Igneous rocks are formed by the solidification of magma, a silicate liquid generated by partial melting of the upper mantle or the lower crust. Different environments of formation, and the cooling rates associated with these, create very different textures and define the two major groupings within igneous rocks:
Volcanic rocks form when magma rises to the surface and erupts, either as lava or pyroclastic material. The rate of cooling of the magma is rapid, and crystal growth is inhibited. Volcanic rocks are characteristically fine-grained. Volcanic rocks often exhibit structures caused by their eruption, e.g. flow banding (formed by shearing of the lava as it flows), and vesicles (open cavities that represent escaped gasses).
Plutonic rocks form when magma cools within the Earth's crust. The rate of cooling of the magma is slow, allowing large crystals to grow. Plutonic rocks are characteristically coarse-grained.
Textures of igneous rocks
The environment of formation produces characteristic textures in igneous rocks which aid in their identification. These textures are:
Phaneritic - This texture describes a rock with large, easily visible, interlocking crystals of several minerals. The crystals are randomly distributed and not aligned in any consistent direction. A phaneritic texture is developed by the slow cooling and crystallisation of magma trapped within the Earth's crust and is characteristic of plutonic rocks.
Porphyritic - This texture describes a rock that has well-formed crystals visible to the naked eye, called phenocrysts, set in a very fine grained or glassy matrix, called the groundmass. A porphyritic texture is developed when magma that has been slowly cooling and crystallising within the Earth's crust is suddenly erupted at the surface, causing the remaining uncrystallised magma to cool rapidly. This texture is characteristic of most volcanic rocks.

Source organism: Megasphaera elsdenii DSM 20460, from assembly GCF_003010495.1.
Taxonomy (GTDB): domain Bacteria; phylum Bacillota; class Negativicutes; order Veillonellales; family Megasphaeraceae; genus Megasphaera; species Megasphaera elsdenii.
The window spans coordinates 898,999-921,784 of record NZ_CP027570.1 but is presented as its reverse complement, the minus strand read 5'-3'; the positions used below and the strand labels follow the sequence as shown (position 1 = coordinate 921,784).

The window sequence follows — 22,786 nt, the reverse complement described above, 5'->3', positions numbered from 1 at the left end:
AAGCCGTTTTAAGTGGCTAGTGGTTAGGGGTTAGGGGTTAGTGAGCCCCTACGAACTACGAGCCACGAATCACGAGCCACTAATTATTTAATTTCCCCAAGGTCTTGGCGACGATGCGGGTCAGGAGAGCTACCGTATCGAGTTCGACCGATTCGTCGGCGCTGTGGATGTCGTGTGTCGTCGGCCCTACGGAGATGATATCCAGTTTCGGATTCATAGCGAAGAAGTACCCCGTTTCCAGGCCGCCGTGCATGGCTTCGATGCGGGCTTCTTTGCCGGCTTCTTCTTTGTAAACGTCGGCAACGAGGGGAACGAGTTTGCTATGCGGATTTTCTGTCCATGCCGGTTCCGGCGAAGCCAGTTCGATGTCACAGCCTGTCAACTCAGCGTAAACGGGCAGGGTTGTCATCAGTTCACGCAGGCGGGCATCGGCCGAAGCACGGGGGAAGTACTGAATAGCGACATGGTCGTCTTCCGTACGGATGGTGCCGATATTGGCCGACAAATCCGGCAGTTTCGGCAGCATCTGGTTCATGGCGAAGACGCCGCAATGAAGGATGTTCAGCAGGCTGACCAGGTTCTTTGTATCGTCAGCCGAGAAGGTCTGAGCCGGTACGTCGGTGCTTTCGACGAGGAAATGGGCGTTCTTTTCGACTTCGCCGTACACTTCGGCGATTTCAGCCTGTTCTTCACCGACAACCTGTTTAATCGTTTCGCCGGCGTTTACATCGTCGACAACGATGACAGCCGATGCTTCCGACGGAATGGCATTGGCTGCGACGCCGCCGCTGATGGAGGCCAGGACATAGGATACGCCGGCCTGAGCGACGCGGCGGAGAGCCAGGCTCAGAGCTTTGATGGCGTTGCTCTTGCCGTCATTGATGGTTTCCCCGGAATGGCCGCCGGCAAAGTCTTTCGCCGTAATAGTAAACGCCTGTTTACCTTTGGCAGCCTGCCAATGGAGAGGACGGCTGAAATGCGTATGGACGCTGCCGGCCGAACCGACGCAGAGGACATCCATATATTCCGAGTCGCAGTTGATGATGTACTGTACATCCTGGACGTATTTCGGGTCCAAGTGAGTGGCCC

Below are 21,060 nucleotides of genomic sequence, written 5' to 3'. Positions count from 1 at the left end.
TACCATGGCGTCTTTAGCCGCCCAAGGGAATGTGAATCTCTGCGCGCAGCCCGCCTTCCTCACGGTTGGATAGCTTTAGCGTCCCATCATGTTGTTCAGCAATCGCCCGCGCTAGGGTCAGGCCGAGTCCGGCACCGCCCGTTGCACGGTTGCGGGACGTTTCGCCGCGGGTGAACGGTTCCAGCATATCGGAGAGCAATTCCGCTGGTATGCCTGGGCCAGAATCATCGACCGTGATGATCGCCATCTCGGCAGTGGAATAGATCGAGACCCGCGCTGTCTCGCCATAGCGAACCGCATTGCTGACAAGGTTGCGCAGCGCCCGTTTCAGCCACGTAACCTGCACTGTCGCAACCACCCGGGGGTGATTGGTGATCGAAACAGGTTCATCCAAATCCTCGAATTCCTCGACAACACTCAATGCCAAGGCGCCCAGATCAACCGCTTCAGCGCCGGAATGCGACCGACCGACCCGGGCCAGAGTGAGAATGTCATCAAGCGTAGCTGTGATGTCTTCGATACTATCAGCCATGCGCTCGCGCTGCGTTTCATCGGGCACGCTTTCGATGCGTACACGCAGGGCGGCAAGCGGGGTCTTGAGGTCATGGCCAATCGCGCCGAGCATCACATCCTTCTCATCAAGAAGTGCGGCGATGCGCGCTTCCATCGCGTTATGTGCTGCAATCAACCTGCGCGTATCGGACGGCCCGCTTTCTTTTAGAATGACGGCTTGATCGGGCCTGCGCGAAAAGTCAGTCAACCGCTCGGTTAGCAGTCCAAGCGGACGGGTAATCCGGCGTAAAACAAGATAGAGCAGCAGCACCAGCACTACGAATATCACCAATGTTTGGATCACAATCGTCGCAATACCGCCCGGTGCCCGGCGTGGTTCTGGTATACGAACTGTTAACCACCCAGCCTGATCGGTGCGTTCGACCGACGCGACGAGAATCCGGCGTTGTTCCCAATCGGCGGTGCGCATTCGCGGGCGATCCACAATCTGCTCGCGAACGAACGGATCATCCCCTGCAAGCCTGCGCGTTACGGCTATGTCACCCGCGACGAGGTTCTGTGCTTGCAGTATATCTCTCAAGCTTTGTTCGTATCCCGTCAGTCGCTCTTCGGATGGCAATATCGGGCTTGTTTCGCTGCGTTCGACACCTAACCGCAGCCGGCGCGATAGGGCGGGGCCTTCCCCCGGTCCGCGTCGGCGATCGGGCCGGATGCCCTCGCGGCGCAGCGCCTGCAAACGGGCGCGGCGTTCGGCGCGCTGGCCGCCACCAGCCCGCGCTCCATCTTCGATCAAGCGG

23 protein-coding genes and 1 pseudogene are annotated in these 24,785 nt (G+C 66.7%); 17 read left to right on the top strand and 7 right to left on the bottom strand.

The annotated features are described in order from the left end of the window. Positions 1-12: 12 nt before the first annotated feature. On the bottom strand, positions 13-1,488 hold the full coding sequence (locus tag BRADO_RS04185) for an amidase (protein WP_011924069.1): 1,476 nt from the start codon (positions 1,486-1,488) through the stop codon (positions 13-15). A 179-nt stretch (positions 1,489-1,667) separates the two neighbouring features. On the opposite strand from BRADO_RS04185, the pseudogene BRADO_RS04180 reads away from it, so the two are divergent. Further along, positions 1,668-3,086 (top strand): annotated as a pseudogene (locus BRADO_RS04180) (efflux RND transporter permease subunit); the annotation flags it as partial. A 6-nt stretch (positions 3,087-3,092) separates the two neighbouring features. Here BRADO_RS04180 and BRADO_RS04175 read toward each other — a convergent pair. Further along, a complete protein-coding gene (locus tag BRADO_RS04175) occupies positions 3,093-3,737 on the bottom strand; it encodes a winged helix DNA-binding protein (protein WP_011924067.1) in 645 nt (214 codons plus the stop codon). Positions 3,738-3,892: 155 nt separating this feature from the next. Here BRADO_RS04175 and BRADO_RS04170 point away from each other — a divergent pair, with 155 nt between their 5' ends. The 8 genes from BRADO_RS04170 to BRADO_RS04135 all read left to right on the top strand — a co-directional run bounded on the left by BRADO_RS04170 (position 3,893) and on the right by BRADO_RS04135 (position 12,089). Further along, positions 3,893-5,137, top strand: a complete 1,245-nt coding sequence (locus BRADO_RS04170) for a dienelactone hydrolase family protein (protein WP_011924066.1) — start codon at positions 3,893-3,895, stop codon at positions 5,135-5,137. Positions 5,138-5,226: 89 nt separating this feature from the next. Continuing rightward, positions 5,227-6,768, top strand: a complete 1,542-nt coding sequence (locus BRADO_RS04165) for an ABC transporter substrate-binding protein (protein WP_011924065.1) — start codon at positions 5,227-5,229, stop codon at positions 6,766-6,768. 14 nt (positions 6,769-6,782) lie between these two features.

Aphanitic - This texture describes very fine grained rock where individual crystals can be seen only with the aid of a microscope, i.e. the rock is mostly groundmass. An aphanitic texture is developed when magma is erupted at the Earth's surface and cools too quickly for large crystals to grow. This texture is exhibited by some volcanic rocks.
Eutaxitic (applies only to welded ignimbrites) - This texture describes a rock with a planar fabric in which flattened pumice clasts are surrounded by a fine grained groundmass of sintered ash. The flattened pumice clasts are lenticular (lens-shaped) in cross-section and are called fiamme (Italian for flame). An eutaxitic texture is developed when hot, pumice-rich material is erupted explosively and is then compressed by overlying material while still in a hot, plastic state.
The chemical composition of the magma determines which minerals will form and in what proportions they will occur. Therefore, identification of the minerals present in the rock is an important step in being able to correctly identify the rock. Magmas that are relatively low in silica (SiO2) crystallise olivine, pyroxene (augite) and calcium-rich plagioclase, while magmas that are high in SiO2 crystallise quartz, sodium-rich plagioclase, orthoclase, biotite and hornblende. As with minerals, igneous rocks can be broadly divided into mafic and felsic types. Mafic rocks are generally darker, and have higher abundances of mafic minerals. Felsic rocks are generally lighter in colour, having a higher concentration of felsic minerals.